I have an alternative to the expensive new Naderite abomination of a lawn mower. It’s an antique tractor. It’s roughly 70 years old and it’s a working man’s machine. It’s not a spotless museum piece. It’s age is a badge of honor. It will not (cannot!) depreciate further. It simply is what it is. There are no new machines like it and there never will be. It has character.
(Could the presence or absence of character in a machine reflect presence or absence of character in the society which created it? Whoa! That’s a Crimethink right on the tip of my tongue! It’s also a rabbit hole into which I’d better not delve. I’m part of the era that witnessed not only the cold war but the AMC Gremlin. The mind boggles.)
Old tractors, like motorcycles and love, induce poetics in men who wouldn’t otherwise admit such thoughts. My tractor probably lived a fuller life than many humans. Who knows how many more years it’ll run? It has stories it won’t share and history I can’t know. Since it probably fed a lot of people and plowed a lot of fields its benefit to society might exceed several city blocks full of modern cubicle drones. Imagine that!
It was built with the intention it would last forever. Like the Parthenon, my tractor will still be standing when all that’s left are ruins.
I like the permanence solid old machinery. With proper maintenance (or at least barely adequate care) I hope to keep it running as long as I can. I do this just to honor it’s bad ass original design. Someday simpletons clutching Obamaphones on the bus ride to Wal-Mart will marvel that ancient civilizations made such things. That day will either be the opening scene from the Planet of the Apes or next Tuesday.
I feel good about the old tractor. Buying a new riding lawn mower is consumerism. Fixing an antique tractor is a duty and an honor.
The old girl doesn’t have any Nader gadgetry. If you fall off it’ll keep rolling until something somewhere (whether a hundred yards or a mile away) finally flips it. You won’t mind because it will have already chopped you to shreds when you bounced off the mower deck.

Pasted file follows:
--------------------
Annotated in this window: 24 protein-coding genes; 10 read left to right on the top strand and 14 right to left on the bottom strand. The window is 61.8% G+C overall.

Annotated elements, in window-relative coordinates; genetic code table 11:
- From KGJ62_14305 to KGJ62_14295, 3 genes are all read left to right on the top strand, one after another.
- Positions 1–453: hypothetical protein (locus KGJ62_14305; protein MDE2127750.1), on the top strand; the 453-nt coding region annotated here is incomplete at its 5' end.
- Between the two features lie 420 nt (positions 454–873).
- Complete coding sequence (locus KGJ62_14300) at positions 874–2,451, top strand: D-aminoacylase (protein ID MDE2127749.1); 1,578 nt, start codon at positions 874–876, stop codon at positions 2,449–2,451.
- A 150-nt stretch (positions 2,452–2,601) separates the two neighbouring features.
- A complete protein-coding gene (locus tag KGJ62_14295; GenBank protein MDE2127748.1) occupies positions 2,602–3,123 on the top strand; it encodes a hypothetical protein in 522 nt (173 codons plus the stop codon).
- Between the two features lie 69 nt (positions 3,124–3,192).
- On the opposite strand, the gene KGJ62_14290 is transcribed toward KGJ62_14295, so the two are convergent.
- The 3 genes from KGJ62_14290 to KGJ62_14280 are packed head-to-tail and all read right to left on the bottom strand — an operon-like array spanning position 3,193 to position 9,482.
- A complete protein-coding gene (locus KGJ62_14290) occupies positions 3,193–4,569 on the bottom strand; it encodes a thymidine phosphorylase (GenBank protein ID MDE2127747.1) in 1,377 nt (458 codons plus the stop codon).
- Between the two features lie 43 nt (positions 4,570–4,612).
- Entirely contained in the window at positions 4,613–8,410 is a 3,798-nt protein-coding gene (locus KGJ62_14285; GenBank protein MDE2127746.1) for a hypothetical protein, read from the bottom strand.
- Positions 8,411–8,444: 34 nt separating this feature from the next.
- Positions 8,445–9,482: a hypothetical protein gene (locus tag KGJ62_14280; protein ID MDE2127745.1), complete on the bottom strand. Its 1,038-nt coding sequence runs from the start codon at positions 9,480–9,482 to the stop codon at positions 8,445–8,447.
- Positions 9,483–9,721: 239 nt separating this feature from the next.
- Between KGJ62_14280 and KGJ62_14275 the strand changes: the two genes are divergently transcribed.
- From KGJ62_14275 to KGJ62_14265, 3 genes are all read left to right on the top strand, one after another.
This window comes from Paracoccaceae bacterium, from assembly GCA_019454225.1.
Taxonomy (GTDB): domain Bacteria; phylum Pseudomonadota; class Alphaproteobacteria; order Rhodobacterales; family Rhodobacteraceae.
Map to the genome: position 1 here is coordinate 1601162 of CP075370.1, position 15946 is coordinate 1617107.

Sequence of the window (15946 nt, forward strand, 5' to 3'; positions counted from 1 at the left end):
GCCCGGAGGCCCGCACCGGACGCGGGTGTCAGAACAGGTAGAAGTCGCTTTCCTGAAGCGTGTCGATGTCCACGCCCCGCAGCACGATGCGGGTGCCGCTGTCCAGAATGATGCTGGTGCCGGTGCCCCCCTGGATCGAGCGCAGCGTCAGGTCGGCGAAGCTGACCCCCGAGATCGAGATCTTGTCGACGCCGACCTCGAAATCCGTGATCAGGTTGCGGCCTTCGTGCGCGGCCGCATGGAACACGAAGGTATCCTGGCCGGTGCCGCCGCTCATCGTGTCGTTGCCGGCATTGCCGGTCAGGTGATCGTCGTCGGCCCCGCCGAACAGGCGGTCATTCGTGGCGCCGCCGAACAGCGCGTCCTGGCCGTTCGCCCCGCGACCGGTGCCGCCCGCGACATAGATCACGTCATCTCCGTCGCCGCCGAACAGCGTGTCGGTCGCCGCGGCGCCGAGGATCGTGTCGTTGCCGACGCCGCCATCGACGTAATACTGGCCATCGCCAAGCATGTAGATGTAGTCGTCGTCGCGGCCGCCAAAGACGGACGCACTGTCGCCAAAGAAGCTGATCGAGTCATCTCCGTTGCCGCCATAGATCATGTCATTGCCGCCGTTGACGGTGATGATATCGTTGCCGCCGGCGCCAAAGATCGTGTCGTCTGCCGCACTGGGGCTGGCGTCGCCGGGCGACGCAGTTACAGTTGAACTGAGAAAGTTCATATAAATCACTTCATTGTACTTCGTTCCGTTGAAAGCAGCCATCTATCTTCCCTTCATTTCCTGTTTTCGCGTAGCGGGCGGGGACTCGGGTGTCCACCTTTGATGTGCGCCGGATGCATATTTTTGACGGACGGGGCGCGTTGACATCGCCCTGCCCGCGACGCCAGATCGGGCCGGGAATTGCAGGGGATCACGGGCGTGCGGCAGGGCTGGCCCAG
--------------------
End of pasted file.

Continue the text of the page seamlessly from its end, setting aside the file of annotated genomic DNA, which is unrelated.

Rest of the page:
Nor does it have a cup holder. I wouldn’t even look at this beast if I’d been drinking anyway.
If you can’t operate a clutch you’re too stupid to drive it. Which is as it should be.
It has massive wheels which will roll over anything smaller than a garbage can. I know this because I once drove it over a garbage can. I could, if I wished, drive it over my new riding lawn mower. Someday I might.
The hefty engine block has more metal than a dozen modern riding lawn mowers. You could line up ten grand worth of new mowers, throw in two refrigerators and a Honda Civic and you’d still have less metal than the block. The rear wheel hubs are dense enough to have their own gravity.
The throttle doesn’t have a freakin’ rabbit. If you can’t figure out what the lever does you need a different line of work. I suggest something where being stupid won’t hurt so much; possibly politics.
It could use some repairs. The throttle is a little out of adjustment. I’ll fix it when I get to it. There’s an oil pressure gauge which broke in when Reagan was president and an amp meter which conked out during Carter’s time. None have cartoon icons. The lights conked out again. I think my tractor wants me to stop mowing too late into the evening.
Installing the mower deck requires a deft hand. When the deft hand doesn’t work (and it usually doesn’t) you quit pussy footing around and use a big ass hammer. Don’t forget to install the PTO shaft which, in case you’re wondering, is the deadliest thing you’ll touch all week. You could caress a PTO shaft with one hand and a cobra with the other and it’s hard to know which is more likely to bite you. Only after you’ve installed the PTO shaft can you try and start it.
Every time I start my tractor a microscopic wave of common sense reverberates through the cosmos. OSHA hyperventilates. Ralph Nader weeps. Al Gore shudders. Obama’s teleprompter falls over. Nancy Pelosi drops kicks her armed bodyguard in the shin. Michael Bloomberg spills his big gulp. Domestic aerial drones lose their beaings. Twitter is delayed a half second. The NSA accidentally deletes someones’ Facebook profile. I smile!
Mowing the lawn is a whole different experience with an antique tractor. The hefty little beast chugs along utterly unconcerned by anything in front of it, behind it, under it, or in the vicinity. It’s fairly quiet and oddly stately. It mows a swath twice as wide, moves twice as slow, makes half the noise, and inexplicably burns half the gas. On the downside it takes an acre to turn around.
It has brakes. You won’t need them.
There’s only one reason why I don’t mow my lawn with the tractor every time. It doesn’t always start. Tragic! I think my tractor wants to instruct me on the ephemeral nature of all things and does so by occasionally taking a day off. At least it’s running great this week! I’m enjoying our time in the sun.
Sooner or later it’ll have “down time”. I’ll have to tear it apart and swear until the beast is live once again. During that repair period (ranging from hours to years) I’ll resort to the modern lawn mower. I’ll fire up the same chipmunk powered, overclocked, market tested, rapidly depreciating, hydrostatically driven, litigation averse, piece of crap that everyone owns. The new mower will do an admirable job while it shakes itself to death. The antique tractor will wait patiently because it knows it’ll outlast us all.